Redeemed men and women stand with the Lamb on Zion and have his Father’s name written on their foreheads, and they follow the Lamb wherever he goes. In contrast, the “inhabitants of the earth” take the Beast’s mark and render homage to its image (Revelation 12:11, 13:5-18, 14:1-4).
The kings of the earth conspire to make war against the Lamb, but he overcomes them for he is “Lord of lords, and King of kings; and so also they that are with him, called and chosen and faithful.”  When the heavenly rider ventures forth against the kings of the earth, his only weapon is the sword that proceeds out of his mouth, the word of God. His robe is sprinkled with blood BEFORE he “slays” his foes; it can only be his own (17:14, 19:11-15).
In his vision of New Jerusalem, John saw no temple for “the Lord God the Almighty, and the Lamb are its temple.” No longer will there be light from the sun and moon; God’s glory will illuminate the city and the Lamb will be its lamp. Only those whose names are written in the Lamb’s book of life enter the city; the roar of the “lion” is not heard within its walls (21:22-27).
Jesus is the “faithful witness and the firstborn of the dead,” references to his death and resurrection. Because of his obedience unto death, he is the “ruler of the kings of the earth.” This is the messiah who “loosed us from our sins by his own blood,” not by the roar of the predatory lion.
Because of his sacrificial death, Jesus possesses the “keys of death and Hades”. As their all-powerful king, he encourages, corrects, and praises his churches. The Lamb calls his followers to “overcome,” not by seizing political power, but by emulating him. Saints reign with him on his Father’s throne, “just as I also overcame and sat down with my Father in his throne.” Believers “overcome” in the same way as the Lamb (Revelation 3:21).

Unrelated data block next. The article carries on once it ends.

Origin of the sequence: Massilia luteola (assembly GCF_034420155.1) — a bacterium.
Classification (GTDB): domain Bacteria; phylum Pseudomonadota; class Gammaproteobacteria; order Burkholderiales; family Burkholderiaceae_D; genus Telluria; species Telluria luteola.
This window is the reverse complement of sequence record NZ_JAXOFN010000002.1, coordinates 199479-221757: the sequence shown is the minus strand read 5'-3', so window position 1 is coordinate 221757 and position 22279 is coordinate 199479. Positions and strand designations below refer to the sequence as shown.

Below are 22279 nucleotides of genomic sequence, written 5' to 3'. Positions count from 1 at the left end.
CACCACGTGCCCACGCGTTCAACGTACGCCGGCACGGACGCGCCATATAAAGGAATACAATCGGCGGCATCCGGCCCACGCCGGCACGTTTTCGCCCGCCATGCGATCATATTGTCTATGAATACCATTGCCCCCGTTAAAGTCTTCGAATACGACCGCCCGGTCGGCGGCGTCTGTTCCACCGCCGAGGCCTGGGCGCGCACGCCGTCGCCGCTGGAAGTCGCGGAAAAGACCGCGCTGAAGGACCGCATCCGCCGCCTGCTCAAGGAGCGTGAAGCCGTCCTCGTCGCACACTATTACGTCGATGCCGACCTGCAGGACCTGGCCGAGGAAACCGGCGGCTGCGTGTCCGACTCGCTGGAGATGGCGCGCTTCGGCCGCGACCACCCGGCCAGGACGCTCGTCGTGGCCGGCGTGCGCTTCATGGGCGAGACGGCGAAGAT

Overcoming believers reign as priests, not warriors (1:4-6, 5:9-10). The call to overcome is a summons to persevere through tribulations while bearing witness. To suffer for the kingdom is what it means to follow the Lamb. John is a surrogate for the suffering churches of Asia when he describes himself as a “fellow-participant in the tribulation, and kingdom and perseverance of Jesus Christ” (1:8-9).
Perseverance, witness and faithfulness, even in the face of martyrdom, are how the church triumphs over the Dragon, the Beast, Babylon, and the False Prophet. If believers fail to take up the cross and follow the Lamb, the Dragon will overcome them.
The worldly triumphalism that is promoted within the Charismatic Movement is “another gospel” with a radically “different messiah,” something alien from the crucified messiah found on the pages of the New Testament.
Paul declared that the message of “Christ crucified” was scandalous to Jews and folly to Greeks, and so it remains today. Nevertheless, the crucified messiah is God’s power and God’s wisdom. There is no true knowledge of God or genuine spirituality apart from the Cross.